If history is any guide, we’ll probably get a few unsigned letters of criticism about this month’s issue. We get letters of criticism fairly often, but they usually carry the writers’ names; the unsigned ones tend to come in response to articles that have anything whatsoever to do with homosexuality. We’re running a couple such articles this month. I don’t need to point them out. If you’re among the vast majority of our readers, you’ll read them or not, depending on whether you find their titles intriguing or the accompanying photos draw you in or their topics interest you; and if you’re in the anonymous letter writers’ club—a very tiny club, to be sure—then no doubt your own special brand of gaydar will be your unerring guide.
I’m writing this column at the tail end of Thanksgiving weekend, still logy from turkey and pie at the in-laws’. At some point over the past few days, in some newspaper or magazine, I came across a quotation from the 14th-century German theologian and mystic Meister Eckhart: “If the only prayer you ever say in your whole life is ‘Thank you,’ it will be enough.” That’s pretty great stuff, philosophically speaking. Psalms and shouts and murmurs of praise? Almost always salutary, soul-wise. Pleas and intercessions and callings down of wrath? Not so much. If I could high-five the good Meister across 700 years, I would. But also deserving of a shout-out, I think, is the editor or writer who, in what was quite likely a smack-dab-on-deadline search for seasonally appropriate filler, chose to use that quote. What better way to give comfort and confidence to your 21st-century Midwestern American readership than with an ancient kernel of epiphanic insight that seems to validate the spiritual regimen of intoning, once a year on the fourth Thursday in November, “Um, thanks for the awesome chow, Big Guy”?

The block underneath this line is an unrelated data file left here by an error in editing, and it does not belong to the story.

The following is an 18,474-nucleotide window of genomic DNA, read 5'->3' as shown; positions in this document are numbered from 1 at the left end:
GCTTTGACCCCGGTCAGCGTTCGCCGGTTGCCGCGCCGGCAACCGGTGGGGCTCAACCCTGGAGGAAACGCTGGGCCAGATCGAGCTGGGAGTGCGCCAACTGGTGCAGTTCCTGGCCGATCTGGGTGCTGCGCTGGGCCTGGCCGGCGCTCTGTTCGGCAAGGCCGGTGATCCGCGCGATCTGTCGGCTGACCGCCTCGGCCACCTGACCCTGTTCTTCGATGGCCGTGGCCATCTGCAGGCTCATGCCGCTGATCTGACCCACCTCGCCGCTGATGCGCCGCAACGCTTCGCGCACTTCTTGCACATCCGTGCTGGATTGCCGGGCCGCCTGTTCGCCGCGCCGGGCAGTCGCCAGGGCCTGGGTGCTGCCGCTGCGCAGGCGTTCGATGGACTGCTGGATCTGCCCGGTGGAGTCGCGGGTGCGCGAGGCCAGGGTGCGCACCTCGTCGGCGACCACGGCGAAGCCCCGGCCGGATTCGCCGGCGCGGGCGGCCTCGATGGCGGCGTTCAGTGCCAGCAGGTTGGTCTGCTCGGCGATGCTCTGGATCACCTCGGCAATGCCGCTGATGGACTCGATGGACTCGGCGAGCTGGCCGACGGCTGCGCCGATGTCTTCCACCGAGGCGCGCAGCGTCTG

Around the holidays I often think about my old friend Henry, long deceased, a devoutly Lutheran, closeted gay man who could both eat and give praise with the best of them. He once faked his own engagement—invited a crowd of people to his house and presented as his fiancée a woman none of us had ever seen before and would never see again. I still wonder why he did it. Maybe he really intended to get married. Or maybe he felt professionally threatened. He worked in a field, and in a time and place, where being openly gay wasn’t an option. I know there were whispers about him; maybe there were anonymous letters or phone calls, too. Maybe he felt the need to stage a diversion.
I just Googled Meister Eckhart and found a whole raft of pithy nuggets culled from his works, including this one: “Do exactly what you would do if you felt most secure.” Which sounds pretty New Age-y for something written so long ago. But also apt for any era. If we could live by such a principle, there’d be no need for faux engagements. Or figurative closets. Or letters too uncivil to put your name to. If you wanted to spout anonymous verbiage, you could make it a song of thanks and praise.
Listen to me—Joe Pollyanna. Must be the turkey talking.